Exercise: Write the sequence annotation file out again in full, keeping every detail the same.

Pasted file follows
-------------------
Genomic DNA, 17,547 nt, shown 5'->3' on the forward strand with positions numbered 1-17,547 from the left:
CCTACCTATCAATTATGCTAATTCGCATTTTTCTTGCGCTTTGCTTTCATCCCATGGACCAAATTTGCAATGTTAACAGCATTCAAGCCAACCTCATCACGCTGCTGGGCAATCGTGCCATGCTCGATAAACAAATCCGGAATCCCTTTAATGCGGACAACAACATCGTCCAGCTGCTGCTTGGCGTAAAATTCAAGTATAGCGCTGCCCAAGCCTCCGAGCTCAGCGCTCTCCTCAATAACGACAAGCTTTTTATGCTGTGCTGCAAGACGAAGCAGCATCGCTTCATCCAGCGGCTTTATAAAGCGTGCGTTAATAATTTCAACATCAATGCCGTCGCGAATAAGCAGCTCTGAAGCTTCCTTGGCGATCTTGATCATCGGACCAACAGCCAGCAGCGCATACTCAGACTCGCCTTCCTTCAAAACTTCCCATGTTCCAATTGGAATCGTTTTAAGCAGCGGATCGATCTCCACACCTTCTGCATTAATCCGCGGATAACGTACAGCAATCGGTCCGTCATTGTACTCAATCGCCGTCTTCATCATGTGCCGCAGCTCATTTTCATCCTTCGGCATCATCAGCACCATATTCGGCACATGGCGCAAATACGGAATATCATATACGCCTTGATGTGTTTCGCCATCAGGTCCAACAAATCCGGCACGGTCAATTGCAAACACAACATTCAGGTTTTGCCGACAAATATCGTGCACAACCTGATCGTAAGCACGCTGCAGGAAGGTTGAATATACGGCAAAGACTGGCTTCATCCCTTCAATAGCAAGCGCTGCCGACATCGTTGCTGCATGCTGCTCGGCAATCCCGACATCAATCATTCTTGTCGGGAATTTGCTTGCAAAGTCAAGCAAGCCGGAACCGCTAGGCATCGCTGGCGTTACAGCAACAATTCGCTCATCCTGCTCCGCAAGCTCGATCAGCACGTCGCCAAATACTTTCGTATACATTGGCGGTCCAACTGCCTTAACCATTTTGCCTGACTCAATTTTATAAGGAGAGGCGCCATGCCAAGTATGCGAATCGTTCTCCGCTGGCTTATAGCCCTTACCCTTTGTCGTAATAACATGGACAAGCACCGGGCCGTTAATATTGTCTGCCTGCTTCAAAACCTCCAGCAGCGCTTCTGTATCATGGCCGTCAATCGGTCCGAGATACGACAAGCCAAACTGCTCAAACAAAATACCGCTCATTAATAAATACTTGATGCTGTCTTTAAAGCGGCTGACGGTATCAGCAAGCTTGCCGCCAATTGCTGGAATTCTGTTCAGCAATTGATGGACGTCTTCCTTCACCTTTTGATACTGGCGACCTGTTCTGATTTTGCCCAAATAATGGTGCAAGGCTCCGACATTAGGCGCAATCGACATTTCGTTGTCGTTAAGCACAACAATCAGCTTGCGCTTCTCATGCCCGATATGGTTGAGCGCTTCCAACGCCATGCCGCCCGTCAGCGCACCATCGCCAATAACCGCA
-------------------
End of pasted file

Genomic DNA, 17,547 nt, shown 5'->3' on the forward strand with positions numbered 1-17,547 from the left:
CCTACCTATCAATTATGCTAATTCGCATTTTTCTTGCGCTTTGCTTTCATCCCATGGACCAAATTTGCAATGTTAACAGCATTCAAGCCAACCTCATCACGCTGCTGGGCAATCGTGCCATGCTCGATAAACAAATCCGGAATCCCTTTAATGCGGACAACAACATCGTCCAGCTGCTGCTTGGCGTAAAATTCAAGTATAGCGCTGCCCAAGCCTCCGAGCTCAGCGCTCTCCTCAATAACGACAAGCTTTTTATGCTGTGCTGCAAGACGAAGCAGCATCGCTTCATCCAGCGGCTTTATAAAGCGTGCGTTAATAATTTCAACATCAATGCCGTCGCGAATAAGCAGCTCTGAAGCTTCCTTGGCGATCTTGATCATCGGACCAACAGCCAGCAGCGCATACTCAGACTCGCCTTCCTTCAAAACTTCCCATGTTCCAATTGGAATCGTTTTAAGCAGCGGATCGATCTCCACACCTTCTGCATTAATCCGCGGATAACGTACAGCAATCGGTCCGTCATTGTACTCAATCGCCGTCTTCATCATGTGCCGCAGCTCATTTTCATCCTTCGGCATCATCAGCACCATATTCGGCACATGGCGCAAATACGGAATATCATATACGCCTTGATGTGTTTCGCCATCAGGTCCAACAAATCCGGCACGGTCAATTGCAAACACAACATTCAGGTTTTGCCGACAAATATCGTGCACAACCTGATCGTAAGCACGCTGCAGGAAGGTTGAATATACGGCAAAGACTGGCTTCATCCCTTCAATAGCAAGCGCTGCCGACATCGTTGCTGCATGCTGCTCGGCAATCCCGACATCAATCATTCTTGTCGGGAATTTGCTTGCAAAGTCAAGCAAGCCGGAACCGCTAGGCATCGCTGGCGTTACAGCAACAATTCGCTCATCCTGCTCCGCAAGCTCGATCAGCACGTCGCCAAATACTTTCGTATACATTGGCGGTCCAACTGCCTTAACCATTTTGCCTGACTCAATTTTATAAGGAGAGGCGCCATGCCAAGTATGCGAATCGTTCTCCGCTGGCTTATAGCCCTTACCCTTTGTCGTAATAACATGGACAAGCACCGGGCCGTTAATATTGTCTGCCTGCTTCAAAACCTCCAGCAGCGCTTCTGTATCATGGCCGTCAATCGGTCCGAGATACGACAAGCCAAACTGCTCAAACAAAATACCGCTCATTAATAAATACTTGATGCTGTCTTTAAAGCGGCTGACGGTATCAGCAAGCTTGCCGCCAATTGCTGGAATTCTGTTCAGCAATTGATGGACGTCTTCCTTCACCTTTTGATACTGGCGACCTGTTCTGATTTTGCCCAAATAATGGTGCAAGGCTCCGACATTAGGCGCAATCGACATTTCGTTGTCGTTAAGCACAACAATCAGCTTGCGCTTCTCATGCCCGATATGGTTGAGCGCTTCCAACGCCATGCCGCCCGTCAGCGCACCATCGCCAATAACCGCA